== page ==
Gasoline, Weather Fueling Hay Prices

When her barn operator's hay supply fell short last fall, Kentucky horse owner Linda Jones struggled mightily with high prices and limited availability to keep her two Saddlebreds fed.

"I'm stocking up now," Jones said. "I don't know what the market will be like later."

Drought conditions in some major hay producing states, along with a demand for corn-based ethanol that prompted some farmers to switch crops, escalated hay prices in 2007.

This year high fuel prices will join wet weather in the Midwest, the ongoing California drought, and demand for corn to keep hay costly.

"Corn is a factor, but fuel is already $4 a gallon and (fuel is) going to be an even bigger factor this year," said Ron Tombaugh, a Streeter, Ill., hay producer and president of the National Hay Association. "Farmers have to pass fuel costs onto consumers."

In Illinois, early season hay prices ranged between $120 and $130 per ton. But fuel-related surcharges are adding between $2 and $2.20 mile to each delivered load, Tombaugh said. In Iowa where hay is selling for between $200 and $250 per ton, trucking charges are even higher.

"High fuel prices aren't going away, so I'm telling people that when they find quality hay they like to buy it now." -- Liz Blitzer, Hay USA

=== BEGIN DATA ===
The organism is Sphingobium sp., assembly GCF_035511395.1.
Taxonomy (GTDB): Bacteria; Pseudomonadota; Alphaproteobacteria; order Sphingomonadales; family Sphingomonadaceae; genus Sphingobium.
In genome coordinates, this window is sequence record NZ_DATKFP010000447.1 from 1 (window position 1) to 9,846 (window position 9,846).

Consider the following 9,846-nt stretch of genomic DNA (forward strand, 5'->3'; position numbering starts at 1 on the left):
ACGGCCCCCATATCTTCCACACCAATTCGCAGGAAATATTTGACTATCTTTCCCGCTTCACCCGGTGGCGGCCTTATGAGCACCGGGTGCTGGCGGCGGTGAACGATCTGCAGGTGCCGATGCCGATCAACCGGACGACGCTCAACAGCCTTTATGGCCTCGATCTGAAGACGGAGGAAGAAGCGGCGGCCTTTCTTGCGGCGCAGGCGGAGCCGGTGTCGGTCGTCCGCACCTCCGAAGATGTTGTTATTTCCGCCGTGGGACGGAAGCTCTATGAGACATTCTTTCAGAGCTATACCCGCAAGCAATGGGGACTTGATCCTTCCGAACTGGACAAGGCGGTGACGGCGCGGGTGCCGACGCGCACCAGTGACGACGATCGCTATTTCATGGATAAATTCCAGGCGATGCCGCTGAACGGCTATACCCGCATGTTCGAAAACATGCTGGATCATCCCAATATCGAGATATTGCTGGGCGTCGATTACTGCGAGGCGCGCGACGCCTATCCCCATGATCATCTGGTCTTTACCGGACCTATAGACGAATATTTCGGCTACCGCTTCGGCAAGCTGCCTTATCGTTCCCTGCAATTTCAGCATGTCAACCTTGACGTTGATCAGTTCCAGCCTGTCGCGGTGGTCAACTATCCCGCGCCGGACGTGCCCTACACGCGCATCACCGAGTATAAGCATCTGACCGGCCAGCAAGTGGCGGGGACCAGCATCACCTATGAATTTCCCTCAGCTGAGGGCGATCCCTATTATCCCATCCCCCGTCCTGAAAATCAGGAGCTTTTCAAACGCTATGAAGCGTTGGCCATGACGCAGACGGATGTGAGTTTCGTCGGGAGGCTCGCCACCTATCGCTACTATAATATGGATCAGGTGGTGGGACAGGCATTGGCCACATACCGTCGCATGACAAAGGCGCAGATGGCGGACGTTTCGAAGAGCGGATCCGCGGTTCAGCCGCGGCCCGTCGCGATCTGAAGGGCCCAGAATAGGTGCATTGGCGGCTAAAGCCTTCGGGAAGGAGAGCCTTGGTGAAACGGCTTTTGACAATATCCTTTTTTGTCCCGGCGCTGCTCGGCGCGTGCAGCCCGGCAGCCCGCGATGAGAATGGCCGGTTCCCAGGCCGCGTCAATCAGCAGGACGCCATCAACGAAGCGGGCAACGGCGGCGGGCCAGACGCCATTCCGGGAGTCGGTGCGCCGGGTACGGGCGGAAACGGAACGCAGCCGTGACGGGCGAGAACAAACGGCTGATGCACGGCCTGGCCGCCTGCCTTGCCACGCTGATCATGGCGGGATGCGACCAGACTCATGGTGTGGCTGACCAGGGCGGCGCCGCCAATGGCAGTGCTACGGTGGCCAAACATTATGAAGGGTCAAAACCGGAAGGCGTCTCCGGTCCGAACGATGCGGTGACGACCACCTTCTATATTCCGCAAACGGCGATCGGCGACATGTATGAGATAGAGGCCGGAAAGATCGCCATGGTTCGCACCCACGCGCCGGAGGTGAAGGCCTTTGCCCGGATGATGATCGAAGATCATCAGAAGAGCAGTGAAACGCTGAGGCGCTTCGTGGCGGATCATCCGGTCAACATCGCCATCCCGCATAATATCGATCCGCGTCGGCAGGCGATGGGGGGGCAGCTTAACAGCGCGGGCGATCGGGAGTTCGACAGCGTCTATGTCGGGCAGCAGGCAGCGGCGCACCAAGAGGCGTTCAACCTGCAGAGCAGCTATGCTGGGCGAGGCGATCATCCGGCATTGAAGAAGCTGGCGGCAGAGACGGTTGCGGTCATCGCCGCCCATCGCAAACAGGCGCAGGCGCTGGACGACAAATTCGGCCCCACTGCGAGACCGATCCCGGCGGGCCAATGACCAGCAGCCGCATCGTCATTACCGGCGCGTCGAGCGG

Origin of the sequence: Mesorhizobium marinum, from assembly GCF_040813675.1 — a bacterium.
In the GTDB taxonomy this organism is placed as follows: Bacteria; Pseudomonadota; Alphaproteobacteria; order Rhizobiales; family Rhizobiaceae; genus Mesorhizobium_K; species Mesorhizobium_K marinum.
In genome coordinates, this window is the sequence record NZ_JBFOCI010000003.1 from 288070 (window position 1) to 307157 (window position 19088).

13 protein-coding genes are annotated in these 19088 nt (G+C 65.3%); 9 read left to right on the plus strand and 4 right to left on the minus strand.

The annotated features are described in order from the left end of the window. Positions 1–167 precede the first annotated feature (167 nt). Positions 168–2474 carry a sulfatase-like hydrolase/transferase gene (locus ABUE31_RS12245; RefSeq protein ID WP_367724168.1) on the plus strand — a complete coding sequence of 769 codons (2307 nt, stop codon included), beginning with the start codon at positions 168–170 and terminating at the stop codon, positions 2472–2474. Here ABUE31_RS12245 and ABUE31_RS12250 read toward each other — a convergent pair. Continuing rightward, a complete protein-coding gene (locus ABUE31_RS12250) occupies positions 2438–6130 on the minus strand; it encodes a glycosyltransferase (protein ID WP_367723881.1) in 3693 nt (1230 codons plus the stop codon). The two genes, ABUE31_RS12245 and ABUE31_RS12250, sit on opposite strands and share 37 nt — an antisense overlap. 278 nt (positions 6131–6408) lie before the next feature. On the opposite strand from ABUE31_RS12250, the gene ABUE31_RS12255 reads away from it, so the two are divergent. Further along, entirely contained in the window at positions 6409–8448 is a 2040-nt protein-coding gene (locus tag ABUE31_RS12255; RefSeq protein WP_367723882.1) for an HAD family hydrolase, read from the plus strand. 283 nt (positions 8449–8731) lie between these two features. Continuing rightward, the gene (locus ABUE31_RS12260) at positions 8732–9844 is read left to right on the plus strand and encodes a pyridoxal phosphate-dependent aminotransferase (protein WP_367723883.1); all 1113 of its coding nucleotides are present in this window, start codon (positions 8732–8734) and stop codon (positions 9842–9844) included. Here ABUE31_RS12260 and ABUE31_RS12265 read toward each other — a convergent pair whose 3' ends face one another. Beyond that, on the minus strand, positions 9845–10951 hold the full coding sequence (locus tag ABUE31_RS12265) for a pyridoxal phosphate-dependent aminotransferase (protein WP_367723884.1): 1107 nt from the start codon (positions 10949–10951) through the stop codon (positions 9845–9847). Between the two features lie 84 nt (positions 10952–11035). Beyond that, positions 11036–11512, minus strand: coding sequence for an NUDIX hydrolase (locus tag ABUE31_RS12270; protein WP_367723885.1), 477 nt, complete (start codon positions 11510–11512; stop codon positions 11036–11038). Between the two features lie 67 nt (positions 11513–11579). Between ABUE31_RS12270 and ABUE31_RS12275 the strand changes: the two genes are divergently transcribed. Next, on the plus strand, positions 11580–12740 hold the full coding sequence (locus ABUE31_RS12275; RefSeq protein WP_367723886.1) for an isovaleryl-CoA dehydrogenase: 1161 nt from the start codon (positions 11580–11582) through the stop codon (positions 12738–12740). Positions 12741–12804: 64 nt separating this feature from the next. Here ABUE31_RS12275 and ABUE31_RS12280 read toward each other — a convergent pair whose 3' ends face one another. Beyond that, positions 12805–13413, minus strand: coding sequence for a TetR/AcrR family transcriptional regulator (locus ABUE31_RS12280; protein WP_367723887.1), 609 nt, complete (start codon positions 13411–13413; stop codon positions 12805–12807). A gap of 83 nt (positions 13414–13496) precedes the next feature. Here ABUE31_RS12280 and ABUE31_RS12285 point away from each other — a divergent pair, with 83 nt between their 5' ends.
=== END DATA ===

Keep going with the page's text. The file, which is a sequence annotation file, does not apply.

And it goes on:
"Delivery charges are running between $3 and $4.50 per mile and are quoted at the auctions," said Stephen Barnhart, forage agronomist for the University of Iowa Extension Service. "Delivery is usually free for the first 15 or 20 miles. But, after that, buyers have to negotiate with the truckers."

Farther west, lack of rain and urban competition for rural water sources have pushed the price of the alfalfa Liz Blitzer buys for her clients in Texas toward $200 per ton. With shipping prices running between $1,200 to $1,500 per load, she's forced to pass the cost on to her customers.

"The surcharge comes to about 50 cents per every $5 of purchase," said Blitzer, president of Hay USA in Weatherford, Texas, where alfalfa is selling as high as $512 a ton. "High fuel prices aren't going away, so I'm telling people that when they find quality hay they like to buy it now."

Good consumerism is critical, too. Blitzer advises buyers to calculate the cost of hay by weight, and to make sure an accurate weight label is attached to each bale.

"Some people are selling hay in 65 pound bales," she said. "But most farmers bale at 51 pounds. So find a seller you trust, and make sure you get what you're buying."

Agronomist Barnhart recommends buying in bulk.

"If the going rate is $200 a ton, it doesn't make sense to fill up your pick-up truck with 40-pound hay bales," he said. "If you're paying $7 a bale, that's $350 a ton. So before you buy, do the pencil pushing."

The advice isn't lost on Jones

"I've learned the hard way that you don't wait for a crunch to buy," she said. "Even if my backyard is covered with hay pallets, I won't be caught short this year."

About the Author

Pat Raia

Pat Raia is a veteran journalist who enjoys covering equine welfare, industry, and news. In her spare time, she enjoys riding her Tennessee Walking Horse, Sonny.

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